As tough as it was for fans to endure the Iowa football team’s 4-8 record last season, they did benefit in one way.
The Iowa Athletics Department announced Tuesday that football season ticket prices and single-game ticket prices will remain the same for the 2013 season.
The cost of a season ticket for 2013 will be $388 for the general public, $318 for UI faculty and staff and $175 for current UI students.
“Obviously, there is a lot of pressure to stay competitive financially,” Iowa Athletics Director Gary Barta said Tuesday afternoon. “At the same time, making sure that Kinnick Stadium, one of the great things about it is you run out in Kinnick Stadium and it’s jam-packed and sold out, making sure there’s a balance there.”
The challenge for UI officials is to set ticket prices that will not only pay the bills but also fit the market place. A number of factors go in to determining tickets prices each fiscal year, with on-the-field performance among the biggest factors.
“You have to take into consideration first and foremost our responsibility to be self-sustaining and generate the revenue,” UI associate athletic director Rick Klatt said. “And, of course, football tickets are one of our largest sources of revenue. And then we’ve got to take into the consideration the short term like performance of your team.
“It’s a lot of things, of course.”
Iowa closed the 2012 season with six consecutive losses and struggled on offense throughout the season. The Hawkeyes have lost 17 of 29 games dating back to late in the 2010 season, but ticket sales have remained strong.
“The request for season tickets the last two years has outnumbered the number of season tickets that we could provide,” Klatt said.
Tuesday marked the start of the renewal process for the general public and for UI faculty and staff members who purchased season tickets last season.
Sales of single-game tickets to current UI students will begin in late March.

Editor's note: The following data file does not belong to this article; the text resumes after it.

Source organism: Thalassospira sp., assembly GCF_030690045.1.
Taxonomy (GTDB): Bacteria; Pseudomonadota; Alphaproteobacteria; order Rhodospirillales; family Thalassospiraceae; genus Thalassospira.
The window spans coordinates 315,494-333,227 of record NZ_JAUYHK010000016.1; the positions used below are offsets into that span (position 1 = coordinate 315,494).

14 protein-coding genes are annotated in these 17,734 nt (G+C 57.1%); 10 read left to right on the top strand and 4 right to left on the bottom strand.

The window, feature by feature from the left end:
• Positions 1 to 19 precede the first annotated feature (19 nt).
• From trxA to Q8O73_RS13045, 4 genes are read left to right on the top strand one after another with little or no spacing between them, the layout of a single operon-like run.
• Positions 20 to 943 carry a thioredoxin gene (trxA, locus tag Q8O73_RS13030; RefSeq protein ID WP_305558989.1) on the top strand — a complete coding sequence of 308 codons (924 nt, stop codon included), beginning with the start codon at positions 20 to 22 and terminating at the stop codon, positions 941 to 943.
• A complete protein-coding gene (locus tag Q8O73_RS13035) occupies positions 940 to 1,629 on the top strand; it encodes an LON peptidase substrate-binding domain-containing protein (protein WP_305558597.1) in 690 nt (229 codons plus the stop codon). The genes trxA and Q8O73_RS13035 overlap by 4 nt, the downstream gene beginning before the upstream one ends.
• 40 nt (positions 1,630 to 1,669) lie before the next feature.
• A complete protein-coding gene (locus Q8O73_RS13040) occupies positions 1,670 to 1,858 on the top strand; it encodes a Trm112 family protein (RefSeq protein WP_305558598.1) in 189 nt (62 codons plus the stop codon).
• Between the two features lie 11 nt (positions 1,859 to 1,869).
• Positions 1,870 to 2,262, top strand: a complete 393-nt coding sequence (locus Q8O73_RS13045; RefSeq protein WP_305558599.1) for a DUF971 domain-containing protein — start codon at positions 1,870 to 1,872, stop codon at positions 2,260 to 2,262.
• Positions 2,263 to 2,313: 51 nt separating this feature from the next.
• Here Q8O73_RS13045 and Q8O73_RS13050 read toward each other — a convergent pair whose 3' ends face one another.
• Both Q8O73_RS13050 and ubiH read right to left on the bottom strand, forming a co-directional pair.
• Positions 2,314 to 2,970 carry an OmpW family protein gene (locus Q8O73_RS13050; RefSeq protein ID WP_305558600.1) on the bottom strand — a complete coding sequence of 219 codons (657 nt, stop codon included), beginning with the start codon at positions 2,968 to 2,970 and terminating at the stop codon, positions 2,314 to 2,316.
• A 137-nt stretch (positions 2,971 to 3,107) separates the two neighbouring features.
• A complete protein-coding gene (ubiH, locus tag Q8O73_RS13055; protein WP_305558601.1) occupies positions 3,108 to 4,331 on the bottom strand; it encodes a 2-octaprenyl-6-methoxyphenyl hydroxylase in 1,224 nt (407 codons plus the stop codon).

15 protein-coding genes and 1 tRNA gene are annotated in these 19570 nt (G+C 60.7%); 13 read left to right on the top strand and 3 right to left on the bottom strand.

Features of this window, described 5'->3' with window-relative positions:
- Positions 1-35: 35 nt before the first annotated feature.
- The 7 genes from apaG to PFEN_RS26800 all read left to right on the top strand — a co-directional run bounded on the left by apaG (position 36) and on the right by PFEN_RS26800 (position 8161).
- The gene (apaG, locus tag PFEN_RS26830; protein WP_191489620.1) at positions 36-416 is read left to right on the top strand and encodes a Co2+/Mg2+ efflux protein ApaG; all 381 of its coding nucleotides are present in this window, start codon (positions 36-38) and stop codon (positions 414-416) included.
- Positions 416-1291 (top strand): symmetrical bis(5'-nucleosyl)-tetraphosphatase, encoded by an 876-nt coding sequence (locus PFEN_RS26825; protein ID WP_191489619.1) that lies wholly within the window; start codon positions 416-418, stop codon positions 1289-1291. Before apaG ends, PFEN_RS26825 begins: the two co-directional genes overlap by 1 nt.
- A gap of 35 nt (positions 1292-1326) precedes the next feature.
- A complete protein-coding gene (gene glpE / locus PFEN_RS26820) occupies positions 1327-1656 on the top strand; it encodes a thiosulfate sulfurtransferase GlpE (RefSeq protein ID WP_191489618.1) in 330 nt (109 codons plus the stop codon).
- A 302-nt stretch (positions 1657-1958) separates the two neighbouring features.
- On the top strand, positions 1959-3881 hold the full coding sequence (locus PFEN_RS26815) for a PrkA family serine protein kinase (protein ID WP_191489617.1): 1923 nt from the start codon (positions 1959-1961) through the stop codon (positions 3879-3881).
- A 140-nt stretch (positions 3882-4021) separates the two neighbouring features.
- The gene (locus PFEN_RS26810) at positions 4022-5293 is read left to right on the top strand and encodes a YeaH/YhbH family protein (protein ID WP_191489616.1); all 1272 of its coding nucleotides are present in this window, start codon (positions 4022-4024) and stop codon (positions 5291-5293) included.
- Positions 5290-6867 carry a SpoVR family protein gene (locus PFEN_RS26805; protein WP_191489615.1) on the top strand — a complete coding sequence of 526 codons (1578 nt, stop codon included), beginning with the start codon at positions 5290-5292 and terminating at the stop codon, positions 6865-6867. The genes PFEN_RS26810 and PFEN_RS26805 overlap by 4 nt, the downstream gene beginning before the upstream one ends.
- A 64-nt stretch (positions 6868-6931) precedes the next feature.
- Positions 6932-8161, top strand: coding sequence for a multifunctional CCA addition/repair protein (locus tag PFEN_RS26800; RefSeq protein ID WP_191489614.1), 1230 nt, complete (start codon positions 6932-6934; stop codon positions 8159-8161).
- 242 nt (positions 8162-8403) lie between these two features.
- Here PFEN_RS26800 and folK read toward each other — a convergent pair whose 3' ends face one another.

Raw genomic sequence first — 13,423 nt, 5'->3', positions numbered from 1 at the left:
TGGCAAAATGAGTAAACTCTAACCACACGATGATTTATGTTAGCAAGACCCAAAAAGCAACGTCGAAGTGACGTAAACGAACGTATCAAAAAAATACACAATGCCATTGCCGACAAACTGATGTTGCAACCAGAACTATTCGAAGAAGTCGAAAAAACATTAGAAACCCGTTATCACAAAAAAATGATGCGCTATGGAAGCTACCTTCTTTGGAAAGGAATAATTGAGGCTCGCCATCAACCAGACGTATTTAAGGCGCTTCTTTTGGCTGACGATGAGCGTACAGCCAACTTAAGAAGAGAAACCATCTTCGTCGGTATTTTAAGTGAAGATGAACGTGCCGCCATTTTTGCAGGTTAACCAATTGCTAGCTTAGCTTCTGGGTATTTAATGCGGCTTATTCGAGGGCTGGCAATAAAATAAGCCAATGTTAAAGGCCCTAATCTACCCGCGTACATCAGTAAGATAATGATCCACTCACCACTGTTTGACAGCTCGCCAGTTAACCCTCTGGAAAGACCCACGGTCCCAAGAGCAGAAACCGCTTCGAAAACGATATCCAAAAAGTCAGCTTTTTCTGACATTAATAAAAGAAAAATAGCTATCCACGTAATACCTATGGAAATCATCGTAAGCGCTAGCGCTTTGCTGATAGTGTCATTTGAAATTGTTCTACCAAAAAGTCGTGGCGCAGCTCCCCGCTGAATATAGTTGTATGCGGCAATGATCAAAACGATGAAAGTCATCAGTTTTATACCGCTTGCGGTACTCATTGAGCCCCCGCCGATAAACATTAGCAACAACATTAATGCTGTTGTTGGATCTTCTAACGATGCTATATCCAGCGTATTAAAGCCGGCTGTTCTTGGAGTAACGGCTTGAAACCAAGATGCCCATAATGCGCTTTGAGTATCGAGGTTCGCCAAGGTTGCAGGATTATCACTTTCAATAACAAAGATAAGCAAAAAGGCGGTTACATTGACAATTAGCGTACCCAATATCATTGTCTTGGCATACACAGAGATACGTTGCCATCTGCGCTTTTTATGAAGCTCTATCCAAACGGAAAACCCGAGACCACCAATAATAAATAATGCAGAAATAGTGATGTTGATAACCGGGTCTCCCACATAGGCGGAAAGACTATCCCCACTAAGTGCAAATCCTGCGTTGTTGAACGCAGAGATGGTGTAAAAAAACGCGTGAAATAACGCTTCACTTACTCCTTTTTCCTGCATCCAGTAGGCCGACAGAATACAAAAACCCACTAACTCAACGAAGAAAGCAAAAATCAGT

Klatt said this is about sixth time in the last 30 years that UI has not raised ticket prices for football.
“This isn’t too much out of the ordinary,” he said.
A pattern has developed recently in which ticket prices have changed about every two years. Prices were raised after the 2009 season and after 2011 season.
“It doesn’t always go in two-year increments, but it often does,” Klatt said.
Klatt said the challenge when setting tickets prices for football is finding the right balance between long-term goals and short-team goals.
“There is a method to the madness,” Klatt said. “It’s always a function of generating the revenue required to pay the bills. And you need to acknowledge what happened on the playing field.
“An argument could be made there are only two pieces to the puzzle: how good you are and how the good the opponents are. We have a pretty entertaining schedule next year, particularly in the Big Ten portion.”
Iowa will play seven homes games next season beginning with a rematch against Northern Illinois in the season opener Aug. 31. Iowa defeated the Huskies 18-17 in the 2012 season opener, which was played at Soldier Field in Chicago. The other six home games will be against Missouri State (Sept. 7), Western Michigan (Sept. 21), Michigan State (Oct. 5), Northwestern (Oct. 26), Wisconsin (Nov. 2) and Michigan (Nov. 23).
Klatt said Iowa hasn’t lowered ticket prices for football since before the 2001 season when the cost for a season ticket dropped from $150 to $144.
“You don’t automatically raise them after a good year; just because you’re winning doesn’t mean you raise them,” Klatt said. “And just because you’re losing doesn’t automatically mean you keep them flat.
“There is a short-term plan, and there is a long-term plan. And first and foremost is a function of our fiscal responsibility, paying our bills. And then taking into consideration all the factors, who you’re playing, when you’re playing them. And team performance is certainly a piece of that.”
Klatt said he thinks fans who keep purchasing season tickets will be rewarded by what happens on the football field.
“There are going to be ups and downs, and we’re going through a down period right now,” Klatt said. “No one is happy about it. The coaches aren’t happy. The fans aren’t happy.
“But there is no reason to believe that it isn’t going to rebound. And they’ll be the happy ones because there in the building as season-tickets holders.”
Category: Iowa Hawkeyes Football